You’ve heard of Musou games, right? Fighting a thousand enemies as one person in a single stage, capturing bases by beating the base commanders, plots that develop during the various stages. Most people have likely played a Musou nowadays because of Nintendo and Koei’s Hyrule Warriors which takes the gameplay of Koei’s Dynasty Warriors and gives it a Zelda skin.
The word Musou comes from the Japanese name of the Dynasty Warriors franchise “Shin Sangoku Musou”, since Koei’s Musou games were the defining example of this genre, the genre is simply referred to as Musou similar to how the Metroidvania genre got its name from Castlevania and Metroid.
Musou clones, like literally any video game genre, vastly vary in quality from developer to developer. Some developers can make great games in this genre, while others make really bad games in this genre. So I’ve decided to start this infrequent series where I look at a wide variety of non-koei musou clones and examine how they tick and what makes them good or bad.
For those unaware of Dynasty Warriors, let me first break down the gameplay of Dynasty Warriors as that will be one of the main focal points when it comes to comparing how various Musou clones compare to Koei’s main series.
The main gameplay of Dynasty Warriors has the player press the square button to attack and begin stringing together a combo, the triangle button is used to bring that combo to an end with a different attack ending the combo based on when in the combo the triangle button is pressed. Attacking enemies will fill up the Musou bar which when full can unleash a powerful musou attack with a press of the circle button.
One more thing I didn’t think I would need to bring up, but it’s presence in several modern Musou clones has made it necessary to talk about is a gameplay mechanic introduced in Warriors All Stars and further used in Dynasty Warriors 9. In those two games you would be able to press R1 and then one of the face buttons on the controller to do a skill, in Warriors All Stars they would vary between being attacks or a skill buff, however in Dynasty Warriors 9 they were all attacks.
The series has become very well known for letting you kill thousands of enemies in a stage, and while that is generally true please keep in mind that while in modern console games those numbers can hit up to 3000 or higher, when we’re talking older consoles like the PS2 those numbers are usually only a few hundred and very occasionally 1000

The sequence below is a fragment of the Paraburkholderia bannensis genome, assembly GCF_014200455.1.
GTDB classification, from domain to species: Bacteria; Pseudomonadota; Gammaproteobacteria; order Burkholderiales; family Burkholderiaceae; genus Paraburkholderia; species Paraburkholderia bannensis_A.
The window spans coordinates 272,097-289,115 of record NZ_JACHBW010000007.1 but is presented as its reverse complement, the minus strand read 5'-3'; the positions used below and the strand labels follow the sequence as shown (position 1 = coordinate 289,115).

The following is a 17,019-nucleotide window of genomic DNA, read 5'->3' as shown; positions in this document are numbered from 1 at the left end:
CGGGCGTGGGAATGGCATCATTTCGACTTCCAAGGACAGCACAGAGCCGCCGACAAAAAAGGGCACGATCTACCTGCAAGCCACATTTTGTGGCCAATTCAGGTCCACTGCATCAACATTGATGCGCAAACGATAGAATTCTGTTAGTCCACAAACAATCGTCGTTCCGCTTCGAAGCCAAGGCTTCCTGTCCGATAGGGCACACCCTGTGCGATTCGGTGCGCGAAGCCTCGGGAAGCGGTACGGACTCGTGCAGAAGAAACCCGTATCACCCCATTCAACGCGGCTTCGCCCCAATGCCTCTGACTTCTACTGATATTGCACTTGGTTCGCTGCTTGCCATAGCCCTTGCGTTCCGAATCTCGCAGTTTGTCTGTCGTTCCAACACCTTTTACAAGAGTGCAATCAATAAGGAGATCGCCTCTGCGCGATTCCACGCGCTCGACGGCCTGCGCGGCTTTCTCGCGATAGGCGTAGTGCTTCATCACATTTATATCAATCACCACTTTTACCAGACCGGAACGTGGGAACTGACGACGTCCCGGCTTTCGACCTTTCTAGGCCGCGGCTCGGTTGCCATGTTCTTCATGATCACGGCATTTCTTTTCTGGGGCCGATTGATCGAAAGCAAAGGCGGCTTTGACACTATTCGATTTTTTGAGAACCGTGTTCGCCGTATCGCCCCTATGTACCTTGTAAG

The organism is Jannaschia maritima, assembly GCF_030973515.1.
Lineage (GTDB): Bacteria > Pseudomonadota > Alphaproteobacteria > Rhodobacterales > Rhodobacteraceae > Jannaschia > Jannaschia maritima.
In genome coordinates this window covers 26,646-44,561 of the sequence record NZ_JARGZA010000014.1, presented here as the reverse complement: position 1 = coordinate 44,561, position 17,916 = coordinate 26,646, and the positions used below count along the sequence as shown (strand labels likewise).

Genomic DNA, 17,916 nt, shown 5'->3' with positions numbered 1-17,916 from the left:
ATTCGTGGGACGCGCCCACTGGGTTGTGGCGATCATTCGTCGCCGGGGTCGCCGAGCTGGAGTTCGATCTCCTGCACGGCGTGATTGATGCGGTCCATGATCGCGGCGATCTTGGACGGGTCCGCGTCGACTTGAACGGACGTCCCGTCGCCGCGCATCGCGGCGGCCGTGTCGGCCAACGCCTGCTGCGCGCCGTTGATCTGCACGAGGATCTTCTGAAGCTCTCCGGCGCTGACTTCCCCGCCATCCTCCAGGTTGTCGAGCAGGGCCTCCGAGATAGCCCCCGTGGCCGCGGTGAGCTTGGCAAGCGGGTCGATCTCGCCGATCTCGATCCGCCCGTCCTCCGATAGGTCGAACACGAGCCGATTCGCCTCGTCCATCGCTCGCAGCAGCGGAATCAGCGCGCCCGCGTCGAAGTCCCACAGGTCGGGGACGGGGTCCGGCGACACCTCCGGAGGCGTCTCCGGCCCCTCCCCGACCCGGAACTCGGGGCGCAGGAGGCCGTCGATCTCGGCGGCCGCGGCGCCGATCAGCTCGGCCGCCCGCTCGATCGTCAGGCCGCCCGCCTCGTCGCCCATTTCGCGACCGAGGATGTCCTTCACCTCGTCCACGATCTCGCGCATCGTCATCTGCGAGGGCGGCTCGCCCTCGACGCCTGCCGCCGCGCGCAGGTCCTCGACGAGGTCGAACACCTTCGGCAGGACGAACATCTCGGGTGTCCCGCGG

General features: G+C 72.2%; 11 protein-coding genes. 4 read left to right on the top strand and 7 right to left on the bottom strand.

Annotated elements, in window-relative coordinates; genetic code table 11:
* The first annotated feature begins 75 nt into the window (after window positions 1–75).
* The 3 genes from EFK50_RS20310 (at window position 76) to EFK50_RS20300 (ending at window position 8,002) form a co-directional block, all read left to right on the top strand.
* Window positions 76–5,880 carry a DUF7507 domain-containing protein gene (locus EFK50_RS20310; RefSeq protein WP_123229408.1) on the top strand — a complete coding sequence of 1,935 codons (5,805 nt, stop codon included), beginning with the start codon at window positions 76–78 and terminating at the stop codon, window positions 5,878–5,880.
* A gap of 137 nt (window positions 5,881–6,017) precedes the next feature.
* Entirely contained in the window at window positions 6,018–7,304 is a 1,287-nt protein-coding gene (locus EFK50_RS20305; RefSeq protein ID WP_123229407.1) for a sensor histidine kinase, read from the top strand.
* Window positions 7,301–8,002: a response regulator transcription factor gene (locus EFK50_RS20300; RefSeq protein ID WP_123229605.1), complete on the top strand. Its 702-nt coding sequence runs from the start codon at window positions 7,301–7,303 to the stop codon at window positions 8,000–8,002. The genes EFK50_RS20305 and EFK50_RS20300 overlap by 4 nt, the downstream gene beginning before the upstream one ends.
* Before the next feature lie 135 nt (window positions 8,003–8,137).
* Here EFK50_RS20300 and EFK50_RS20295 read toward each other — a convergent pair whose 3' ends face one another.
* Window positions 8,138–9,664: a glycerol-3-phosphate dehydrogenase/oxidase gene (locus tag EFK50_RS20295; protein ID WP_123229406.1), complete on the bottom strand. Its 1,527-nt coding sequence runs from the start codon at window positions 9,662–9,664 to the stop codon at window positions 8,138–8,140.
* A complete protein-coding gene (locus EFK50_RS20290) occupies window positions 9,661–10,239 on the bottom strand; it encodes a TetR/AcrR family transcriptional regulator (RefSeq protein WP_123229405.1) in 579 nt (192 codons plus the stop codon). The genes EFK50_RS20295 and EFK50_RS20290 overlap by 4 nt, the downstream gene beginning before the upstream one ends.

Base gameplay isn’t the only factor where I’ll be comparing these Musou clones to Koei’s franchise of course. Storytelling ability and roster will also be judged, as these can be major factors in the enjoyment of Musou games.
For roster, the two factors I’ll use to judge it will be size and quality. Musou games have become known for their large rosters, however I am not expecting big Dynasty Warriors 9 sized rosters from various Musou clones, that would just be unfair. That being said, having too small a roster would also be a demerit. So while I don’t have a definitive number to put on how many characters would be a good-sized roster, I’ll simply use the vague definition of “good enough to decently represent the world this game takes place in”.
Of course having the largest roster in the world wouldn’t matter without quality. One of the most important factors I’ll be judging each roster on is how each character plays from one another, if everyone more or less feels like they play the same then that will be treated as a harsh negative.
Storytelling ability may seem a bit of an odd duck to judge these on if you’re a person who only thinks of Musou games as fun distractions where you are just thrown into a field and fight enemies. But Koei’s Musou games, especially in recent years, have done a great job of having the story progress and be told as the gameplay of the stages is going on and is one of my favorite things about the Dynasty Warriors franchise, so it feels only fair to judge these games on this factor as well
Now for a few final disclaimers before we begin
- I love Dynasty Warriors and most Musou games, so don’t be expecting me to talk flaws of the genre, only flaws of individual games.
- All games were played on Sony consoles, so the terminology used throughout will be for PlayStation controllers.
- I am a completionist, nearly all games here were either played to 100% or as close as I could.
Alright, I feel I have explained thoroughly enough, let’s begin our dive into the wide world of Musou clones. My first choice of game to cover shall be Utawarerumono Zan;
Utawarerumono is a visual novel franchise with SRPG segments, but today we’re not talking about any main game in that franchise, instead we’re talking about an Utawarerumono spinoff game known as Utawarerumono Zan